I thought about why I had had such a strong reaction to this young lady.  I decided that I didn’t want her speaking for or representing me.  When people turn on a source of media and they hear someone talking arrogantly and obnoxiously about her experiences with men, I didn’t want that to be connected to me in any way.  I didn’t want anyone to make the mistake in thinking that the opinions expressed by one naive 22-year old were in any way the views held by the larger consituency.

Then I felt petty and stupid.

You see, since I became a mom nearly 4 years ago, I have slowly but surely become more interested in women’s issues.  Why is there no national standard for long-term PAID childcare leave for new mothers (and new adoptive parents and fathers, too, for that matter)?  Why am I still earning 70 cents to my male counterparts’ dollar?   Why do some politicians want to discuss the contents of my uterus?  Years after the inception of Title IX, why are girls’ athletics still underappreciated, under-funded and under-attended?  Why do boys still outperform girls in mathematics and science?  Why is the US one of the only  industrialized, 1st-world countries who has never had a female head of State?  On television and in movies, why are all of the female characters either sex objects or wounded little kittens?   Oh, wait, they aren’t.  Sometimes they are lost souls who are unlucky in love and are just waiting for some handsome, wonderful men to come make their lives complete.

What the fuck?

And, here I am contributing to the bullshit.  I am a woman.  Every day the world will judge me by the way I look, the way I talk, the way I dress and the way I act.  After that, the world might give a shit about how smart or strong I am.  I just better not be too smart.  I also better not be too strong.  I better not be “too” anything, really.  Too tough?  She must be a lesbian.  Too pretty?  She must have had work done.  Too thin?  She must be anorexic.  Too hardworking?  She must be shirking her duties in her personal life like parenting and housekeeping.  Too high-earning?  She must be a ball-busting bitch.  Too maternal?  She must not have any skils or drive.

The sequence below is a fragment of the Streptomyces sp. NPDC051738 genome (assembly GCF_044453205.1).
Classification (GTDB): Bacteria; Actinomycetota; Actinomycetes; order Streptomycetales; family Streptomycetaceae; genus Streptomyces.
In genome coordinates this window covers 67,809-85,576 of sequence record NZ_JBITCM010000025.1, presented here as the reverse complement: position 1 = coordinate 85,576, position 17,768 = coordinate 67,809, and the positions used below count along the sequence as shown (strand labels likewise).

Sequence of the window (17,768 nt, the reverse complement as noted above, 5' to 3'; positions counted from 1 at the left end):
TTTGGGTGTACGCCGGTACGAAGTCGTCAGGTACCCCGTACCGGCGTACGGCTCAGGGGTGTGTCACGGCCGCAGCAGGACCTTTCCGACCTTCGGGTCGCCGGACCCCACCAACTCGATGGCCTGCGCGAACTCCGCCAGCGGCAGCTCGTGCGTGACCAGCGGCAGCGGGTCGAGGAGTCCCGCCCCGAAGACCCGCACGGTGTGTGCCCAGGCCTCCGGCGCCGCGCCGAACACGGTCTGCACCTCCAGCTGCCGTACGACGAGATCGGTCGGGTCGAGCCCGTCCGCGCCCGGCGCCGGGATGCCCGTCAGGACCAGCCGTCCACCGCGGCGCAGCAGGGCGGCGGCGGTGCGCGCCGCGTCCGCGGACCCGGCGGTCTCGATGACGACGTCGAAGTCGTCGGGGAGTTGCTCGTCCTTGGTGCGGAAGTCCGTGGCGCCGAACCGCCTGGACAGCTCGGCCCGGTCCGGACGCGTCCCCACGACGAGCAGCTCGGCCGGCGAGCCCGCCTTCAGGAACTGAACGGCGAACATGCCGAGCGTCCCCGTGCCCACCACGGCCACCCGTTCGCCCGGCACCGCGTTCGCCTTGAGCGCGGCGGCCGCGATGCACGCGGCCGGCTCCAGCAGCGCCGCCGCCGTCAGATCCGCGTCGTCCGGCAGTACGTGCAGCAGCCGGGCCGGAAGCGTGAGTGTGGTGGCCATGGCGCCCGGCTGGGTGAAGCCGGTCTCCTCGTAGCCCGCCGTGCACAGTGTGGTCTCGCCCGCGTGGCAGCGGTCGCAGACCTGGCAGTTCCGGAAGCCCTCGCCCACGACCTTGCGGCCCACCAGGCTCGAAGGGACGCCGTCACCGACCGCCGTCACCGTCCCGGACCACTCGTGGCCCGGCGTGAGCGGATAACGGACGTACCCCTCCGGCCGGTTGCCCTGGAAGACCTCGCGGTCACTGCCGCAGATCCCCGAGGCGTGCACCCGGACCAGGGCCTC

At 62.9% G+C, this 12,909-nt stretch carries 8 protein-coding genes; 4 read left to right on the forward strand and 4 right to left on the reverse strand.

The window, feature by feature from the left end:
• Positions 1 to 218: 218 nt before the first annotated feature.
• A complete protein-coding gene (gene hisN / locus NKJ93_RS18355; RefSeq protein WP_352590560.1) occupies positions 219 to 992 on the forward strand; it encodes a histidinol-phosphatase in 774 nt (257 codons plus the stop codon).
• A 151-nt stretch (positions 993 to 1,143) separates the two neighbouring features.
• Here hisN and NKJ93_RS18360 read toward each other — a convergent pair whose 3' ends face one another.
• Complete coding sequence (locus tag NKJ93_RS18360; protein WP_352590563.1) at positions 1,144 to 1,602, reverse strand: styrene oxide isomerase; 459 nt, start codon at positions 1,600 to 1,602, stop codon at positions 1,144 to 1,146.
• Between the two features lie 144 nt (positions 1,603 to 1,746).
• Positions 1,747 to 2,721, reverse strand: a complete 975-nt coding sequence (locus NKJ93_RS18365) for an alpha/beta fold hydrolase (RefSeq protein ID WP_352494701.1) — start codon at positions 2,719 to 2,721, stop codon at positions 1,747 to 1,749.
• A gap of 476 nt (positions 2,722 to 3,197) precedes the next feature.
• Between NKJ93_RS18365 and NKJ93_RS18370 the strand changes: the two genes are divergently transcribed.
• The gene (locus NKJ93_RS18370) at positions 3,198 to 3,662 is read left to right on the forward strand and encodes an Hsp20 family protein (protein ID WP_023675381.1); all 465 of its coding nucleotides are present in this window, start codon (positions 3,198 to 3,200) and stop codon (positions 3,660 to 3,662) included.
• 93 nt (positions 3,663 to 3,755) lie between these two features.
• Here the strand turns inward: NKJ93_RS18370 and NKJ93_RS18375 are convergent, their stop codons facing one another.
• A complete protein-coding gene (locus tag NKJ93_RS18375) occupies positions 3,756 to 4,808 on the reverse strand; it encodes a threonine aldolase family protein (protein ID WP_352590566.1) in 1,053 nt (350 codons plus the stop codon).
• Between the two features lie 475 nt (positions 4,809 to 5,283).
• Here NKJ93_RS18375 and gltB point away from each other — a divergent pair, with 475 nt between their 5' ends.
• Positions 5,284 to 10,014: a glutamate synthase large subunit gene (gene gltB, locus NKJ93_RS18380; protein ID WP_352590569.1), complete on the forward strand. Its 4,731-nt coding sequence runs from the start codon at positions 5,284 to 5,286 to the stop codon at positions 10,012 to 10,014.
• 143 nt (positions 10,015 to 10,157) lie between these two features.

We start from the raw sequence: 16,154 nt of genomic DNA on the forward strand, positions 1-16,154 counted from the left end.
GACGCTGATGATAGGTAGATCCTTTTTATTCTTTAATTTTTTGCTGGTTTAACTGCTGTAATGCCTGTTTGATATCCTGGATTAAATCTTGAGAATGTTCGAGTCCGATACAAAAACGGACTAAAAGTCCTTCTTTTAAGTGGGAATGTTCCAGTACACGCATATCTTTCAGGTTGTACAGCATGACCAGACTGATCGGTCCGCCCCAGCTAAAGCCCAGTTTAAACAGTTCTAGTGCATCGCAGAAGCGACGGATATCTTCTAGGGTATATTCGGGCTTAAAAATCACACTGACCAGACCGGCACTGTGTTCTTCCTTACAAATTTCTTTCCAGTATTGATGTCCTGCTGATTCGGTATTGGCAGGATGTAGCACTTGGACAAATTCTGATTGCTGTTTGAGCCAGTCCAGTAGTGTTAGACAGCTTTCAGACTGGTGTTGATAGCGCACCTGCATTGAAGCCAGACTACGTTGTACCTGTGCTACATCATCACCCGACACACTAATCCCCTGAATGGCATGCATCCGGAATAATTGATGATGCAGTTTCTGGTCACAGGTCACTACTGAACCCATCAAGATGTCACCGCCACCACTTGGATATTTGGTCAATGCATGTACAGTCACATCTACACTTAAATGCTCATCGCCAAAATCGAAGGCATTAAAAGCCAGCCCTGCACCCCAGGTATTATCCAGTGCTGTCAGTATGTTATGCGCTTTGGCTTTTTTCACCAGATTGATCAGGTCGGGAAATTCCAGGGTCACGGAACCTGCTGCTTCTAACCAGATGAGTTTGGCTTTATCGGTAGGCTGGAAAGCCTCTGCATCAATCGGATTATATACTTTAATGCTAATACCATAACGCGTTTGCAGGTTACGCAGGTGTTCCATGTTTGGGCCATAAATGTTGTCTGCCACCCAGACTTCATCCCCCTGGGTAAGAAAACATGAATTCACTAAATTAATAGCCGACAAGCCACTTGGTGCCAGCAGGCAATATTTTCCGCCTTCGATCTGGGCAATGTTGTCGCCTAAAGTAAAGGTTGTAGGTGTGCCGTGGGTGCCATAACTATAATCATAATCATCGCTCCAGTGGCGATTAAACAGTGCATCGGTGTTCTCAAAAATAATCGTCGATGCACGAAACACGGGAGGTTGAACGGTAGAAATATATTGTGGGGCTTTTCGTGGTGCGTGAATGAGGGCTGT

And, yet, here I am.  I am sitting in my car, judging a person’s worth and character based on 3 minutes of hearing her voice.  I am part of the problem.

Since becoming a mom, I have also realized that the point of the sexual revolution fought so hard by our mothers is to provide us with options and to allow us to select any option we wish and throw up a big middle finger to the world while doing it.  WANT to be a ball-busting bitch?  Do it.  WANT to be a stay-at-home-mom?  Do it.  WANT to be a snob?  Do it?  WANT to be all full of silicone and collagen?  Do it.

You.  Have.  Choices.

My hope now, for myself, is that I will learn to respect that more.  It is tough enough out there with my 70 cents at the societal dollar store.  I think I ought to start being a whole lot more accepting and respectful of a woman’s right to choose to be whomever she wishes to be.

I have an important role as the mother of boys.  I can be a part of molding a generation to be better than my own has been.  I can teach my boys to judge others not by the length of their skirts or the size of their waistlines, but by the content of their character.  I can teach my boys not to say (or think) stupid shit like that ass-clown on “The Amazing Race” did last week when he lamented “I lost to a freaking GIRL.”

It is an important role we play as moms.  I wish the country in which I live recognized that more readily.   I wish western culture were more interested in equity, honor and responsibility and less concerned with breast size, hair type and fragility.

I am thrilled to have been given the opportunity to raise two men. I hope I do right by them, help them find their ways in this world, help them find self-worth, help them become well-rounded and courageous, and help them grow up to be men who will make this a better planet for all of its inhabitants.

The Truth Shall Set Me Free (or help me get my ass kicked one day)

I am a snob.

I admit it.  I am a complete snob about three things:  beer, books and grammar.  I do not apologize for it, either.  Suck it.

As I reflect upon the theme of my blog, I find that the longest-running common thread throughout is honesty.  I use the blog for a sort of therapy, so getting real is part of the deal here at Off Duty Mom.  There is an old folk saying that suggests that “the truth is heavy, so few men carry it.”  Maybe I don’t carry it well during every moment of my real life, but I try to in writing.